Master of Science (MS)
Although the impacts of the Deepwater Horizon (DWH) oil spill on the bacterial communities in several Gulf of Mexico habitats have been described, little if any research has been published evaluating the impacts of the spill on bacterial populations in the most severely oiled salt marsh soils of Barataria Bay, Louisiana. The aim of this study was to define the effects of the spill on the total and oil-degrading bacterial communities in these marshes. Using quantitative real-time PCR (qPCR) and traditional cultivation methods bacterial communities from contaminated marsh soils were examined thirteen, twenty-two, and twenty-nine months after the initial oiling event. Overall, the relative abundance of the n-alkane degrading bacteria decreased over time while that of the polycyclic aromatic hydrocarbon (PAH) degrading bacteria increased. The oil-degrading communities were increasingly dominated by gram-positive PAH-degrading bacteria over time and in the last sampling more than 99% of the oil degrading genes detected were from gram-positive PAH-degraders. Supplemental 16S rRNA sequencing of oil-degrading bacterial strains isolated from samples taken thirty months after the spill revealed that 66% of the isolates were gram-positive with nearly half of the gram-positives belonged to the genus Bacillus. The observed shift in microbial populations over time and the dominance of gram-positive PAH-degraders is indicative of a later stage of the biologically-driven attenuation of hydrocarbon-contaminated soils. Negative correlations between populations (total and oil-degrading) and TPH levels were observed on some occasions (i.e. the 16S rRNA gene count at thirteen months and PAH-degrading genes at twenty two months), indicating adverse effects of high TPH levels on bacteria. The increased abundance of oil-degraders at the lightly oiled reference sites was likely due to increased vegetative cover and lower levels of toxic hydrocarbons. Differences in the culture-based and molecular genetic data suggest that some of the oil-degraders in the marsh sediments may be nonculturable in a laboratory setting. Based on this study, twenty-nine months after the DWH oil spill the oiled Louisiana salt marsh soil has come into its latter stages of naturally microbial attenuation. Also, extremely high levels of oil residuals in the marsh soil possibly have inhibited proliferation of certain microbes including oil-degrading bacteria, potentially impairing the marsh’s efficiency of oil degradation and other biogeochemical processes.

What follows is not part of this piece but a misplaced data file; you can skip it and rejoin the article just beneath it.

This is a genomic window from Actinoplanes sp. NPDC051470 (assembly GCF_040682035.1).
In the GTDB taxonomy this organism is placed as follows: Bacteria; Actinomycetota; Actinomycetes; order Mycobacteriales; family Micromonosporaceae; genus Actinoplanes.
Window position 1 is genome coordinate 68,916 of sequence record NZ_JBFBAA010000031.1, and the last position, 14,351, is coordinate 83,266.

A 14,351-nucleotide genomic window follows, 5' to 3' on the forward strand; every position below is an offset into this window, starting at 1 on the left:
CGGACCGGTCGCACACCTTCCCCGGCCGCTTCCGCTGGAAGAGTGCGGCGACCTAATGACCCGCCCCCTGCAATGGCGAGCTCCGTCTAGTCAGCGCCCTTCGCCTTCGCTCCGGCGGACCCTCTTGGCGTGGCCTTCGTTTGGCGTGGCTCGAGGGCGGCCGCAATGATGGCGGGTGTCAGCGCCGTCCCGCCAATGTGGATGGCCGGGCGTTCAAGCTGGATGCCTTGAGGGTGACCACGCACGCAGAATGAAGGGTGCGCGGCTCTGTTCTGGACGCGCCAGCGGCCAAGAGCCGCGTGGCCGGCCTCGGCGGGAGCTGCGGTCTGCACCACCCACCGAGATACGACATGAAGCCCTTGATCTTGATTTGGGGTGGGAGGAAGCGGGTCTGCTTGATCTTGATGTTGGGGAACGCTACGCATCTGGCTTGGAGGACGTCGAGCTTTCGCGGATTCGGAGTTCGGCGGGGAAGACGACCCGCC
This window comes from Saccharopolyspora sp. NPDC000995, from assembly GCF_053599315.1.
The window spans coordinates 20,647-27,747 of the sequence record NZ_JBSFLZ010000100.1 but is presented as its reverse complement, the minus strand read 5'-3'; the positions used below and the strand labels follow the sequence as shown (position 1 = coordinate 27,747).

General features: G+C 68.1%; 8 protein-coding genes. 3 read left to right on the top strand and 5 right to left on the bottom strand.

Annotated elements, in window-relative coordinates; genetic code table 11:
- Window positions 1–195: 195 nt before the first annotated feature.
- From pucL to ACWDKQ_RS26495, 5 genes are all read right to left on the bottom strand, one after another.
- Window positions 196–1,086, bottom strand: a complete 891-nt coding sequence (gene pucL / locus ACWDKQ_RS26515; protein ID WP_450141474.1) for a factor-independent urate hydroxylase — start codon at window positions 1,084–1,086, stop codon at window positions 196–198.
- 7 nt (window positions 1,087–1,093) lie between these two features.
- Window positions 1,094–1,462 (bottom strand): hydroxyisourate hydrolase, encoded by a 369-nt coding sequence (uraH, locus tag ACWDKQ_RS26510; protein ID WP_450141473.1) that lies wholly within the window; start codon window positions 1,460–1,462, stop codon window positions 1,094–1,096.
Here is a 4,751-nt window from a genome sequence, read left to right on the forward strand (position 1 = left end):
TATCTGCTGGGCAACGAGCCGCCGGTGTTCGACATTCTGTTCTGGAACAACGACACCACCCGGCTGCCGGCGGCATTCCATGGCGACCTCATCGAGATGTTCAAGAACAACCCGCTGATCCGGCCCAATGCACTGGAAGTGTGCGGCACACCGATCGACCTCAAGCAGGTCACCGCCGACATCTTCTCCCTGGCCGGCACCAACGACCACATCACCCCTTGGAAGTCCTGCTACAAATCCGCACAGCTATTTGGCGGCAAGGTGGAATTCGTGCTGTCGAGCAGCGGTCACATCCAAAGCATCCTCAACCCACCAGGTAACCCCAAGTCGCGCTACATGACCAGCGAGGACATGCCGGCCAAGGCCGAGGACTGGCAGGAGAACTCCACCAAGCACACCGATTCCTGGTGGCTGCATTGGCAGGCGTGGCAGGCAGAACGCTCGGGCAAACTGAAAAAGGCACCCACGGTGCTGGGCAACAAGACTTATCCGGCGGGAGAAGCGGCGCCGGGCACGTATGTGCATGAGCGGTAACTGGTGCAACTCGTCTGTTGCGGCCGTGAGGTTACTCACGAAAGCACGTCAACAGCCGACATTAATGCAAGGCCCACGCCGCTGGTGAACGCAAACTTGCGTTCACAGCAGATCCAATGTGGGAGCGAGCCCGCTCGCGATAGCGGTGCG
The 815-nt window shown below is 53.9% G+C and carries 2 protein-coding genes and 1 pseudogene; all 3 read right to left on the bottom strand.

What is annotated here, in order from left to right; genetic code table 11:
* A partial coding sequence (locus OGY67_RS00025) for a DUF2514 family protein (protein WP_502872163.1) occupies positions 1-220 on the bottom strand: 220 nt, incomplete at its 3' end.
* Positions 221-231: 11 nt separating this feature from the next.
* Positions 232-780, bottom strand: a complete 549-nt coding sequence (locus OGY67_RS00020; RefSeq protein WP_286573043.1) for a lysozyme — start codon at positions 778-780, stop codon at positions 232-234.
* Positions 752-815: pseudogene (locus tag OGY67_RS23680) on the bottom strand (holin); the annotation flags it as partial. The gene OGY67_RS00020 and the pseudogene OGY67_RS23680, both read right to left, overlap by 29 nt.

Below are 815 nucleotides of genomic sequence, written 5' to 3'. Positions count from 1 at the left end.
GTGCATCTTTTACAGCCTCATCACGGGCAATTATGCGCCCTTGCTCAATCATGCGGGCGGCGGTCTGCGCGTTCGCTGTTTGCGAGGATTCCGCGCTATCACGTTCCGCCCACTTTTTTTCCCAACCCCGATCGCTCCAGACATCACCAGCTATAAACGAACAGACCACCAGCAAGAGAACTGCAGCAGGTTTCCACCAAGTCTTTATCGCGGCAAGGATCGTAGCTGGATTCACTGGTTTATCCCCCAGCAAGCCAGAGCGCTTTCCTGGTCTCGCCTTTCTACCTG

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Ackoury, Kristopher Nolan, "Quantification of Total and Oil-Degrading Bacteria in Louisiana Marsh Sediment Following the Deepwater Horizon Oil Spill using Cultivation and Real-Time PCR Assays" (2013). LSU Master's Theses. 531.